On June 30, 2020, the Myanmar military announced that two officers and a soldier had been convicted for "weakness in following the instructions" during the "Gu Dar Pyin incident." It may be recalled that Rakhine State's Gu Dar Pyin village was the site of a massacre by the military on August 27-28, 2017, as part of its campaign of mass atrocities that forced more than 740,000 Rohingya to flee to Bangladesh in the subsequent months. The Myanmar armed forces, however, did not provide any other information, such as the names and ranks of those convicted, their role in the massacre, or their sentences.
The Gu Dar Pyin court martial began in November 2019 following a military investigation led by Maj. Gen. Myat Kyaw that discovered "grounds to believe the soldiers did not fully comply with the rules of engagement." Closed hearings were held in Buthidaung Township till April 30, 2020.
This led Shayna Bauchner to observe that "Myanmar's farcical court martial is the latest attempt to feign progress on accountability in an apparent attempt to influence the United Nations and international tribunals." Analysts have also noted that "foreign governments should demand Myanmar open its doors to truly independent and impartial international investigators."
However, it needs to be stated that maintaining its characteristic lack of transparency, the Myanmar military has not released details about the trial or the actions being taken. Military spokesman Brig. Gen. Zaw Min Tun has commented that the Myanmar military, known as the Tatmadaw, was withholding information to avoid harming military morale. "We have to consider their dignity and service," he said. "We don't want this case to affect the morale of Tatmadaw soldiers in performing their duties and their spirit of comradeship."
It needs to be observed here that Human rights groups, the media, and UN investigators were carefully following the Myanmar military's so-called judicial exercise. They were doing so because they had extensive documentation of the Gu Dar Pyin massacre. Rohingya witnesses had provided evidence that hundreds of heavily armed soldiers and police had surrounded the town and shot villagers as they tried to flee. The UN-backed Fact-Finding Mission on Myanmar had also reported that soldiers abducted women and girls from the village and gang-raped them at a nearby military compound. The Associated Press had also identified at least five mass graves where soldiers had piled the bodies, before burning their faces off with acid. An estimated 300 to 400 Rohingya were killed. Security forces had also burnt down every structure in the village.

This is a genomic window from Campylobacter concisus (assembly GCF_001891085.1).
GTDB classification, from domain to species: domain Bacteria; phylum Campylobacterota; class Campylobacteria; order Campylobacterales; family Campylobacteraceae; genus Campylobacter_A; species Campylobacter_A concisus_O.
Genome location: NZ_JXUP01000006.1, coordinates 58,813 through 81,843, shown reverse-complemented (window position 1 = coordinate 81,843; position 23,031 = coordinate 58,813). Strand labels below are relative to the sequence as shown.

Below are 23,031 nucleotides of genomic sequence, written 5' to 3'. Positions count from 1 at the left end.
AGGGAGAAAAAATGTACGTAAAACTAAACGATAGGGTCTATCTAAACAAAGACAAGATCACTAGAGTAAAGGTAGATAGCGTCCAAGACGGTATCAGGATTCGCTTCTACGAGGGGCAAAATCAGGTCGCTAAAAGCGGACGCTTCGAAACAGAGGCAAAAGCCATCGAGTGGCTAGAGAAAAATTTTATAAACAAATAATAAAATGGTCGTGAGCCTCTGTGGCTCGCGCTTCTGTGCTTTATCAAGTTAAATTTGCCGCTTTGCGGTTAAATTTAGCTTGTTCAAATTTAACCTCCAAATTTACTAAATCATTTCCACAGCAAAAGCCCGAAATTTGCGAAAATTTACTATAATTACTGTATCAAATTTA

The unfortunate aspect of this scenario was the denying of all evidence presented in front of the Myanmar authorities regarding the military's attack on Gu Dar Pyin. On the contrary, it claimed that the Myanmar security forces had been responding to an attack by the Arakan Rohingya Salvation Army (ARSA), an ethnic Rohingya armed group. It would be interesting to note here that despite the latest lack of transparency, the authorities have announced that military investigations into the attacks in Chut Pyin and Maung Nu and other villages in Rakhine State, are ongoing. It will not be surprising if the Myanmar military is subsequently found not to have violated human rights in their treatment of the minority civilians.
In an oral statement on July 14 during the 44th Session of the UN Human Rights Council, Amnesty International has reiterated its deep concern and drawn attention to serious human rights violations, including war crimes, committedby the Myanmar armed forces through indiscriminate attacks-- killing or injuring civilians, burning of homes and villages, arbitrary arrests, torture and other ill treatments. They have urged the UN Security Council to refer the situation to the International Criminal Court. They have also asked for genuine accountability ahead of the November elections in Myanmar.
The Myanmar government, nevertheless, continues to claim, as it did at the UN Human Rights Council session on the Rohingya on June 30, 2020 that it "is willing and able to address the issue of accountability," and that "the domestic justice system of a country must be respected."
To such a view one can only observe that if Myanmar is serious about accountability, it should grant access to the Rakhine State to international investigators, including the UN Independent Investigative Mechanism for Myanmar, the new UN Special Rapporteur on Myanmar, and the International Criminal Court, which opened an investigation into the crime against humanity of deportation and other related crimes in November 2019.
UK's International Ambassador for Human Rights Rita French has also asked in the first week of July for accountability for atrocities being essential for Myanmar to move towards peace and stability. She has also noted that this can be achieved by Myanmar "significantly easing restrictions, reforming documentation and permission requirements in line with recommendations 18-23 of the Rakhine Advisory Commission and recommendation 16 of the Independent Commission of Enquiry". The UK has also noted that it welcomes the valuable work of the Independent Investigative Mechanism for Myanmar in collecting evidence of the most serious international crimes and violations of international law.
Muhammad Zamir, a former Ambassador, is an analyst specialised in foreign affairs, right to information and good governance.